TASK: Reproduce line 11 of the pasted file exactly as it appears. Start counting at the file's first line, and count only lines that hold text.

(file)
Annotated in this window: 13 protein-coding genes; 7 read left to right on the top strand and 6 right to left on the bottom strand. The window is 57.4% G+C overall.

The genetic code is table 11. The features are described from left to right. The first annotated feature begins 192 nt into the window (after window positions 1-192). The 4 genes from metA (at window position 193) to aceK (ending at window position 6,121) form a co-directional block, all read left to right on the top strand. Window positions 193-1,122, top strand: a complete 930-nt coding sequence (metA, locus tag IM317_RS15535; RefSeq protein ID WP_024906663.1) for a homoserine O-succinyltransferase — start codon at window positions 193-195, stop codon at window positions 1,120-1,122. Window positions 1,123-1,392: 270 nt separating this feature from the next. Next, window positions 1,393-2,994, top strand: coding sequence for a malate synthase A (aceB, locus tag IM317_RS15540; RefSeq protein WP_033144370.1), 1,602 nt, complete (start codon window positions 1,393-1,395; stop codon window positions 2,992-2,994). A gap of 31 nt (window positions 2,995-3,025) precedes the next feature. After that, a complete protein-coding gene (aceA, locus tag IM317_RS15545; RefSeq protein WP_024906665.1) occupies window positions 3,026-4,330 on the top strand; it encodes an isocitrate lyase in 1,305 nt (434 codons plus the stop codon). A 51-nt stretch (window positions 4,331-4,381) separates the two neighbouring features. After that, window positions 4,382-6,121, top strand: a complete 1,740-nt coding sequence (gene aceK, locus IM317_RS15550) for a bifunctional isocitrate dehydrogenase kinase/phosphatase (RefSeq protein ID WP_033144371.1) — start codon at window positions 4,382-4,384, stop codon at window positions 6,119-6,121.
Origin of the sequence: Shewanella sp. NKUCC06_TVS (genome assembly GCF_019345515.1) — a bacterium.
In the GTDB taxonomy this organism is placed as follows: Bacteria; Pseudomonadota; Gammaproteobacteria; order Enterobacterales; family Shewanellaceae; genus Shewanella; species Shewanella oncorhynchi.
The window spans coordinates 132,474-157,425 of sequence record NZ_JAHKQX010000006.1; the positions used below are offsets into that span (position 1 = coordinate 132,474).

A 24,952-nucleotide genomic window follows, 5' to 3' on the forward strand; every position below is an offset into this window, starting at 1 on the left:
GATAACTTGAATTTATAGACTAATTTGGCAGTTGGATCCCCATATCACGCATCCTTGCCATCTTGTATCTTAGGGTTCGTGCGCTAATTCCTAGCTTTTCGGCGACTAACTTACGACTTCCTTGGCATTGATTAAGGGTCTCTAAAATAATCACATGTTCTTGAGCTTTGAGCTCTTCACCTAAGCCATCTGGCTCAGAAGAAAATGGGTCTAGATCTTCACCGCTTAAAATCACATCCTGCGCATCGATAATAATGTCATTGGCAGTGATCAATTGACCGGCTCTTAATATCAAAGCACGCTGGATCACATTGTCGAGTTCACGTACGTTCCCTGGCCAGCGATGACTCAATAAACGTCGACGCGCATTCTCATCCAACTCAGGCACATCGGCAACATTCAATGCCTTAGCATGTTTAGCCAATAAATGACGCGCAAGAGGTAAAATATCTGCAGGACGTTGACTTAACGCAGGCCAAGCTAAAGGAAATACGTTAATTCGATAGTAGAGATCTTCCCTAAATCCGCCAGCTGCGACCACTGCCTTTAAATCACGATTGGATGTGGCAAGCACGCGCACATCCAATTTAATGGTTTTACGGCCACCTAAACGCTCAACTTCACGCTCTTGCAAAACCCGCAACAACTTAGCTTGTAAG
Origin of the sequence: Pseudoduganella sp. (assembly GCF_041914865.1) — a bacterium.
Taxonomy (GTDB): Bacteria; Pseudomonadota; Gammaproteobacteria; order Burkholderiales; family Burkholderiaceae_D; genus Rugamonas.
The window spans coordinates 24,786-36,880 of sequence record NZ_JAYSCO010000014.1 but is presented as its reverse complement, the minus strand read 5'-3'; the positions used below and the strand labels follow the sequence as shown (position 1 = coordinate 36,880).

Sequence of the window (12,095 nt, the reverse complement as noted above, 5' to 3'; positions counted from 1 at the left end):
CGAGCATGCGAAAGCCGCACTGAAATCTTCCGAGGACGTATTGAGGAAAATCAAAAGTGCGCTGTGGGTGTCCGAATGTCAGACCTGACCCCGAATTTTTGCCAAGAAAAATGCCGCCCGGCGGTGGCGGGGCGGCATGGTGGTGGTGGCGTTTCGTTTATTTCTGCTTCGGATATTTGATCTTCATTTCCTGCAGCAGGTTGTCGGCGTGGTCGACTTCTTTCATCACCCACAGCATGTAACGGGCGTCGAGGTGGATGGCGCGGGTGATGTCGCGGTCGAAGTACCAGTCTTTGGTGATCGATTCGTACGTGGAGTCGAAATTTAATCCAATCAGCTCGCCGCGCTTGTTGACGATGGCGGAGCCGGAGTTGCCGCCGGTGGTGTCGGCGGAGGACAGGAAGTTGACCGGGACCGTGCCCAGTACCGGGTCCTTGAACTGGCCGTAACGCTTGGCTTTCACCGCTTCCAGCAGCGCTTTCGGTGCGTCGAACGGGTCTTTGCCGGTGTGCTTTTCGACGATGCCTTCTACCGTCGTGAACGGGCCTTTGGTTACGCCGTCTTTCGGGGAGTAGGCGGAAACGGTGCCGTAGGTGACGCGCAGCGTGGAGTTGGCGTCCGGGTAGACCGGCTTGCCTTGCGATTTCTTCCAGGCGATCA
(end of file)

Sequence of the window (12,095 nt, the reverse complement as noted above, 5' to 3'; positions counted from 1 at the left end):